Agricultural journalism is “better than it used to be, but journalists in the industry are still too timid and too nice, afraid to raise the questions that need to be asked.” Veteran agricultural writer Gene Logsdon offered that view at the 2003 Ag Publications Summit. He urged more “outcry against concentrated business and consolidation. We need to start writing about the dark side of what’s going on, but be sure to do it with some humor.”
Reference: On the “Database Search” page of this web site, use a title search (Challenges of ICTs) or author search (Girard) for the full citation. The presentation was posted on: www.fao.org
Described how a rural radio magazine in French language combines radio with a mix of other information technologies: e-mail, Internet telephone communication, FTP protocol file transfer, instant mailing, sharing of applications to access a remote computer and others. Content flows by Internet from rural correspondents in four African countries to coordination teams, then to about 100 African radio stations for broadcast. These technologies also permit online training of the broadcast journalists involved.
Reference: Use a title search (Stayin alive) or author search (Wall) for the full citation of this report highlighting Logsdon’s career and perspectives.
Robert Logan observed in an Agbioforum article that some of the news media’s problems in covering agricultural biotechnology might be linked to structural organization and traditions within the nation’s newsrooms.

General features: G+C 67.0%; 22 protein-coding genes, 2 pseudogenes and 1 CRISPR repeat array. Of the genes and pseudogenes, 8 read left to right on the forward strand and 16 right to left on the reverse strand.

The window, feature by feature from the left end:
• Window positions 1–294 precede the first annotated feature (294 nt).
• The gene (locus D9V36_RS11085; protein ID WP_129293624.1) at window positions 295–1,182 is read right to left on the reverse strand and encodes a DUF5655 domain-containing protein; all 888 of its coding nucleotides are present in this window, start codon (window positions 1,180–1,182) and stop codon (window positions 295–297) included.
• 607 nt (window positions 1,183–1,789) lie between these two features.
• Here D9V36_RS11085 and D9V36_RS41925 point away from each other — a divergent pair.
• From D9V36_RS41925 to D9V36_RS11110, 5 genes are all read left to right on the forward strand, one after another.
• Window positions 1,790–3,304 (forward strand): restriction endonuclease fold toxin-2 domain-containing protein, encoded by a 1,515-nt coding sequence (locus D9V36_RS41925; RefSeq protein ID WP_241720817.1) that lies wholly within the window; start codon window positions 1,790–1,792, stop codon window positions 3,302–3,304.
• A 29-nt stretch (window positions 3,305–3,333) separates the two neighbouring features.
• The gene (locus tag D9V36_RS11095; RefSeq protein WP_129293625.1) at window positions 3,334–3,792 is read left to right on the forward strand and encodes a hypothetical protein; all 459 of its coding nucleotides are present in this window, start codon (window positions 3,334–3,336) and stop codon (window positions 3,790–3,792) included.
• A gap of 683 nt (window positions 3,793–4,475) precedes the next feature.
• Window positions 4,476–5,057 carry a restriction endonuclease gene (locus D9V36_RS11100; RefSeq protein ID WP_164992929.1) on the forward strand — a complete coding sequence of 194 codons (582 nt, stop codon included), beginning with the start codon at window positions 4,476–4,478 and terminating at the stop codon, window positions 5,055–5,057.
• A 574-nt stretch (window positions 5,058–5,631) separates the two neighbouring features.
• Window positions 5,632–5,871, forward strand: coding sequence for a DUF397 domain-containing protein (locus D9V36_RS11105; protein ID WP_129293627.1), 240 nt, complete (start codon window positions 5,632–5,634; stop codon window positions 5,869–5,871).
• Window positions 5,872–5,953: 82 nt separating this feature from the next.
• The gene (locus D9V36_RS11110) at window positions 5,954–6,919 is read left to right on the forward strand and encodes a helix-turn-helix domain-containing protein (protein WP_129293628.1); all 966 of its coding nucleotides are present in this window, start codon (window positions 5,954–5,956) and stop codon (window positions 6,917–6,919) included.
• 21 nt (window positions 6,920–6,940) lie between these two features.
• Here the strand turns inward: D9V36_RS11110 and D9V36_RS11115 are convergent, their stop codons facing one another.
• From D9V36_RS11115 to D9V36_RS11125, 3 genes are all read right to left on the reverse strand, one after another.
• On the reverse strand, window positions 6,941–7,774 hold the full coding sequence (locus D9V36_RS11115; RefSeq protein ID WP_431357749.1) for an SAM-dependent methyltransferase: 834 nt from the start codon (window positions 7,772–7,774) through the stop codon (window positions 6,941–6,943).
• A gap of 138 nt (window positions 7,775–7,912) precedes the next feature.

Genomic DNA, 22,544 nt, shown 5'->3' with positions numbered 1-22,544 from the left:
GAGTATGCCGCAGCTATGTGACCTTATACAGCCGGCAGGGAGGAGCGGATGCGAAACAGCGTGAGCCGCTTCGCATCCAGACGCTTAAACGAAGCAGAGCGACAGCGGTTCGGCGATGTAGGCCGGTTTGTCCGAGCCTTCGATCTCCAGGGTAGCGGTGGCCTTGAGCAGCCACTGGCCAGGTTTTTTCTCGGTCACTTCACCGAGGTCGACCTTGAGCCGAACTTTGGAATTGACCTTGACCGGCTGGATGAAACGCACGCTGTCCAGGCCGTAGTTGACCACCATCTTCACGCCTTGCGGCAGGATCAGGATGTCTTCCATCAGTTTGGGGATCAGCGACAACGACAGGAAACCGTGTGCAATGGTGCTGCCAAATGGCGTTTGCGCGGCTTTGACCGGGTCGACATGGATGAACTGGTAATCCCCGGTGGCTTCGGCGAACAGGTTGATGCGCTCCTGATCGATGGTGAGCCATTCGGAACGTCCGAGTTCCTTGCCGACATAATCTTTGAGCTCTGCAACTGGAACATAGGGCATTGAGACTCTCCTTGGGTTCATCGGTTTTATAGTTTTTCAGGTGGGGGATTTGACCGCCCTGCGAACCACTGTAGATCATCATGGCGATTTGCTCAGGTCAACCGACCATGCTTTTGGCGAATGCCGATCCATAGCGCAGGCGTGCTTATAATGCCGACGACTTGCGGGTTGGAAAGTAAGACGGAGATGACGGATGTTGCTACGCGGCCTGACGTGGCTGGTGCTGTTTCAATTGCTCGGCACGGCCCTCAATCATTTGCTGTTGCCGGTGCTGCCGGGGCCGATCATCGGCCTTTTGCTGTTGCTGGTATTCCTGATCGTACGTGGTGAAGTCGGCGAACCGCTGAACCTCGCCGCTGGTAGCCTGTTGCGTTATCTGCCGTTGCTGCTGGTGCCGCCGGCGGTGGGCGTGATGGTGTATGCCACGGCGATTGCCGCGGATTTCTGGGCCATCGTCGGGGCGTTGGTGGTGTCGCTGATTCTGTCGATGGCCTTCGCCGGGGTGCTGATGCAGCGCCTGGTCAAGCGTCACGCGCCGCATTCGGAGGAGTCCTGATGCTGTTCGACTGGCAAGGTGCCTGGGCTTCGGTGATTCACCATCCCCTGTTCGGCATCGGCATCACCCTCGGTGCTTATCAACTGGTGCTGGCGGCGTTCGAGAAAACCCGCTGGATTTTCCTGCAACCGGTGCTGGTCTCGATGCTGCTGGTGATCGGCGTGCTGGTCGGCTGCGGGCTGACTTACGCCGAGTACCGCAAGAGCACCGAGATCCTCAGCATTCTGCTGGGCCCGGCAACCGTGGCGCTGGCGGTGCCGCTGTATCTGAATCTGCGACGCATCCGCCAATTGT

“Until very recently, neither the agricultural nor food beat radiated the traditions to cover science, the public policy overtones of environmental journalism, or the zeal to investigate public documents and databases that infuses investigative journalism.”
Logan offered several suggestions for media organizations.
Reference: Use a title search (Compartmentalization: implications for food) or author search (Logan) for the full citation. The article was posted online at: www.agbioforum.org v. 4 no. 3-4
As Year 2004 begins we want to tell you how much we appreciate your interest in this e-newsletter. We hope it is helpful, interesting and convenient for you. However, we do not want to send something to you that you would rather not receive. So at any time please let us know if you would like to be removed from the list. You can do so by contacting us here at the Documentation Center: docctr.aces.uiuc.edu
Other possible subscribers you might suggest? Let us know of – or refer us to – associates or other persons you think might like to receive future issues of ACDC News through our free online mailings of it.
February 14-18, 2004
Agricultural Communications Section of Southern Association of Agricultural Scientists (SAAS) meeting in Tulsa, Oklahoma.
March 12-19, 2004
World Congress of the International Federation of Agricultural Journalists in South Africa. The Congress starts in the north (Mabalingwe Nature Reserve) and ends south in Cape Town.
We close this New Year 2004 issue of ACDC News with a piece of advice for communicators (and others) from an issue of Agricultural Advertising published 100 years ago:
Behold the roly-poly pig,
His sides all puffed with fat;
Unconscious that as he grows big,
There waits the rendering vat.
Then let me never swell with pride
Nor my hat-band increase,
Else like the pig I be at last
Reduced to plain soap grease.
Please pass along your reactions, questions and ideas for ACDC. Feel free to invite our help as you search for information. And please suggest (or send) agricultural communications documents that we might add to this unique collection. Send
- hard copies to:
Ag Com Documentation Center
510 LIAC Library
1101 S. Goodwin Avenue
Urbana, IL 61801
- or electronic copies to: firstname.lastname@example.org